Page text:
Albany, NY March 3, 2015 – Over five weeks of trial, the student plaintiffs in Maisto, et al. v. State of New York — known as the “Small Cities” case —presented evidence to Supreme Court Judge Kimberly O’Connor in support of their claim that the State of New York has failed to provide them with a meaningful opportunity for a high school education, in violation of their right to a “sound basic education” under the New York Constitution.

The plaintiff students attend public schools in Utica, Poughkeepsie, Mount Vernon, Jamestown, Niagara Falls, Port Jervis, Kingston and Newburgh. Over the next several weeks, the New York Attorney General will present the State’s defense.

Witnesses for the students provided substantial evidence on three core elements proving the absence of a sound basic education: deficits in essential resources, low outcomes, and inadequate State funding as a cause of the severe resource and outcome gaps in their schools. District superintendents and experienced educators testified about the lack of adequate teachers, staff, facilities, curriculum, reasonable class sizes and interventions for at-risk students. They also noted the poor performance on state assessments and low graduation rates in these districts.

Testimony covered all eight Small Cities districts and painted a clear picture of the stark education gaps in these schools. Witnesses testified about the educational barriers faced by children in these high-poverty schools and the districts’ inability to provide students with the essential staff, programs and services necessary for academic success as a result of State funding cuts and shortfalls over the past several years.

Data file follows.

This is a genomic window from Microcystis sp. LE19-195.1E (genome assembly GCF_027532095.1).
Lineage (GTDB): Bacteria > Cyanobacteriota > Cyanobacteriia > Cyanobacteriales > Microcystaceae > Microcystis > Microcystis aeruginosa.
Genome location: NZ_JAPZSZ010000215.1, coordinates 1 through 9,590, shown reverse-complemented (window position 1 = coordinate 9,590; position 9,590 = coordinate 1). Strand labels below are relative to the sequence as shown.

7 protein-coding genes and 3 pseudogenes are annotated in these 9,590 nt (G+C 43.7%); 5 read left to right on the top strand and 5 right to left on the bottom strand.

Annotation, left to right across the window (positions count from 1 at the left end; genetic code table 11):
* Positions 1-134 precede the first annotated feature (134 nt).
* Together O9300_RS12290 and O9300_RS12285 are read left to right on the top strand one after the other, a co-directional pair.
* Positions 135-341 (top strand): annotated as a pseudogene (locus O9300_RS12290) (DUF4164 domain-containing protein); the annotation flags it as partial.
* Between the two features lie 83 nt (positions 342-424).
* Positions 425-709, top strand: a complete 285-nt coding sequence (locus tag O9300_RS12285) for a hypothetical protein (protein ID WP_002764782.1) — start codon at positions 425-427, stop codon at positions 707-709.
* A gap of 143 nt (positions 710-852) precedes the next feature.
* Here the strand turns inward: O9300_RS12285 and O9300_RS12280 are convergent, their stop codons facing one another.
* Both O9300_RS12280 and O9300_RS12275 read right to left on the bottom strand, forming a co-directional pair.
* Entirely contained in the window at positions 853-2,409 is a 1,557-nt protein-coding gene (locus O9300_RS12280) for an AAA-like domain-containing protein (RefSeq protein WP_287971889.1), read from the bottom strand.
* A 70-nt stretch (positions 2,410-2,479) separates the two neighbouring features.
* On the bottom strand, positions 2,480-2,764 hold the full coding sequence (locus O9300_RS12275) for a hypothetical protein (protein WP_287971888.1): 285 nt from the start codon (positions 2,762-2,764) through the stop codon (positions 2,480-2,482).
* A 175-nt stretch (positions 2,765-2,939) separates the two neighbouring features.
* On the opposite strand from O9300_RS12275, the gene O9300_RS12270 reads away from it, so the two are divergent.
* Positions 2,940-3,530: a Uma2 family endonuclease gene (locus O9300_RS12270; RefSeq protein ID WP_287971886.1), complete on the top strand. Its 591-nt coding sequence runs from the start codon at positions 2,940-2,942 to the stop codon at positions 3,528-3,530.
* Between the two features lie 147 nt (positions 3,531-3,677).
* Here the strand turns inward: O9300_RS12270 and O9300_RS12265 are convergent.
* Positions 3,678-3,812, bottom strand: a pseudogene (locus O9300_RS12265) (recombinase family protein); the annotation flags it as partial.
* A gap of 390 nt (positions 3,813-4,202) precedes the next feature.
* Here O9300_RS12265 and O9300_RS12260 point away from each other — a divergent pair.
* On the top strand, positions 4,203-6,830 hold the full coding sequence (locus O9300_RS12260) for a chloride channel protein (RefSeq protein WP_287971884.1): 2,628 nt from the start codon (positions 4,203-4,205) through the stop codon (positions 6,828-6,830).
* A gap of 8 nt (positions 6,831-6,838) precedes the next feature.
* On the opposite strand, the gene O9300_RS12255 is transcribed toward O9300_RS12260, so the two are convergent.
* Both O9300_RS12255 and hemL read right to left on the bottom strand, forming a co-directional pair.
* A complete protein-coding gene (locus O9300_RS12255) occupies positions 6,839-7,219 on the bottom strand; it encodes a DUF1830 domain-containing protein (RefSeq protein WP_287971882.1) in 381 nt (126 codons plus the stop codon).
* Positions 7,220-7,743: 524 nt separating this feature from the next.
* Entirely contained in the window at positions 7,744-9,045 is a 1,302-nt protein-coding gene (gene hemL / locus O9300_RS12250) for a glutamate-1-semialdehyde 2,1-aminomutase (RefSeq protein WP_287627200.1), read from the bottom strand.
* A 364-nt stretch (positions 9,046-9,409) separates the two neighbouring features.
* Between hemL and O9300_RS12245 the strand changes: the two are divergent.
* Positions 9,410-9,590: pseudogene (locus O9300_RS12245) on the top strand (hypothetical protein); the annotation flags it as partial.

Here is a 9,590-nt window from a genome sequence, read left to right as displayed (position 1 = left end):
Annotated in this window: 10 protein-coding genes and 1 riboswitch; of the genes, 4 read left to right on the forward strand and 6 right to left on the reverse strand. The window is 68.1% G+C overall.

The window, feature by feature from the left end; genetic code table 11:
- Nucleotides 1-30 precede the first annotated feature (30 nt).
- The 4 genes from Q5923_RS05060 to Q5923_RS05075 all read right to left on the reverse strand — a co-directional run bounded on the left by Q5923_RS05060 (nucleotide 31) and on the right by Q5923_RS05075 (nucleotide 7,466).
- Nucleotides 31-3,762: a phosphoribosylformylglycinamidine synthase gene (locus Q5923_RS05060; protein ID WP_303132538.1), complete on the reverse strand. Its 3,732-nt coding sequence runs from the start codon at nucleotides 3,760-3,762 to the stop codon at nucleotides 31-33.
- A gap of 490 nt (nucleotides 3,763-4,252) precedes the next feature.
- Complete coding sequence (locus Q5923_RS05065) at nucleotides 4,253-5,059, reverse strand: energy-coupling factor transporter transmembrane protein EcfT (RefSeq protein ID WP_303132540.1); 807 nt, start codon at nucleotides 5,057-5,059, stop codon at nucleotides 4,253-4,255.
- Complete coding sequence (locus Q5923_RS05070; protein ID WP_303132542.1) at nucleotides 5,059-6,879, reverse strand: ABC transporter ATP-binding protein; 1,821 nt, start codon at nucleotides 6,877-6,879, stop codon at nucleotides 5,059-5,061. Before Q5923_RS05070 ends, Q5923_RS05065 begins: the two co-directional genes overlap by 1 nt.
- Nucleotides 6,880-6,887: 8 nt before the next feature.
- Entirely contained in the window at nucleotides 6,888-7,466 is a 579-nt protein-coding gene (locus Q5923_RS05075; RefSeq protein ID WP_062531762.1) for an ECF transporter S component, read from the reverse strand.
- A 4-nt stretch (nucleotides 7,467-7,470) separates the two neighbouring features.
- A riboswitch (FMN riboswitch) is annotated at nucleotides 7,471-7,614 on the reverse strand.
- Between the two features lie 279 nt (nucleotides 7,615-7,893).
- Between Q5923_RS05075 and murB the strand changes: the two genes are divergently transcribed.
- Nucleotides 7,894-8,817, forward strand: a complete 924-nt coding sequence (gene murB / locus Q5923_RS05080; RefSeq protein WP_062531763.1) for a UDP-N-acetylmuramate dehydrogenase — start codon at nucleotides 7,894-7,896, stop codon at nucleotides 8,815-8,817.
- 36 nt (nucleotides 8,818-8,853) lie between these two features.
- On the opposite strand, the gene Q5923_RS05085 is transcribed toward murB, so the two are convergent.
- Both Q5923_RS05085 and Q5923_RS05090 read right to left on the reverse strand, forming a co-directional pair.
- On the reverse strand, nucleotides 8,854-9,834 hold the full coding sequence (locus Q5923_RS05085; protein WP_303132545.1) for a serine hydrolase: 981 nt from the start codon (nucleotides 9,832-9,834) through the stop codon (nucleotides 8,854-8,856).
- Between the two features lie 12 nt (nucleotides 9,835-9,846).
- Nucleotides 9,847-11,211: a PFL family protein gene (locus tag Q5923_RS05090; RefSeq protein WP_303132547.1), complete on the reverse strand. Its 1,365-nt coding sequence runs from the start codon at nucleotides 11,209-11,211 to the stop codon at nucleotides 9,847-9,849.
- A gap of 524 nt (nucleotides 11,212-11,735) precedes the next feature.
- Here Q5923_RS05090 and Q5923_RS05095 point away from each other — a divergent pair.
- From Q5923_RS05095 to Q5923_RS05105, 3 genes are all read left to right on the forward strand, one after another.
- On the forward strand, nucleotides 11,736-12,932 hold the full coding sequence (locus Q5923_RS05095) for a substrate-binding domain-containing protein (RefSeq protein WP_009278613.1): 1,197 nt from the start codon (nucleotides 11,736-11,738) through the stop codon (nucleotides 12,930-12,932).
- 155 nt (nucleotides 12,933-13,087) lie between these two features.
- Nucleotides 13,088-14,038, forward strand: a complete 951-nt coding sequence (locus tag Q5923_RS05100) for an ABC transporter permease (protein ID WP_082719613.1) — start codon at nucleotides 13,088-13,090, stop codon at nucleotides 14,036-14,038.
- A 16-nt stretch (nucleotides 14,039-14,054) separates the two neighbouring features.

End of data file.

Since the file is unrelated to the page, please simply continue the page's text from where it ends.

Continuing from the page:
In addition, New York education experts, who examined data and conditions in each district, offered detailed evidence of the resource, outcome and funding deficits in the districts. School finance experts also testified about the gross underfunding of the Foundation Aid Formula enacted by the Legislature in 2007 to adequately fund a sound basic education. Dr. Bruce Baker of Rutgers University and a nationally recognized expert in public school finance presented a comprehensive analysis of the State’s funding failures.

During the trial, attorneys for the Small Cities students and the Attorney General entered into an agreement on the funding gaps in each district since 2010-11.  The figures below represent the additional funding each district would have received over the last five years if NY State’s “Gap Elimination Adjustment” cuts had not occurred, and the Foundation Formula had been fully funded:

 Mount Vernon





 $  79,910,738

 Port Jervis

 $  67,380,908

 Niagara Falls







 $  80,233,685

Lead trial counsel for the Small Cities students are Gregory Little, a partner at the White & Case law firm in New York City, and William Reynolds of the Albany-based Bond, Schoeneck and King. The trial team also includes David Sciarra and Wendy Lecker of the Education Law Center; Megan Mercy, associate counsel at NY State United Teachers (NYSUT); and Robert Biggerstaff, Director of the Small Cities District Association. The trial team is assisted by associates at White & Case and Jessica Levin at ELC.


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Press Contact:

Sharon Krengel
Policy and Outreach Director
973-624-1815, x 24

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Press Contact:
Sharon Krengel
Director of Policy, Strategic Partnerships and Communications
973-624-1815, x240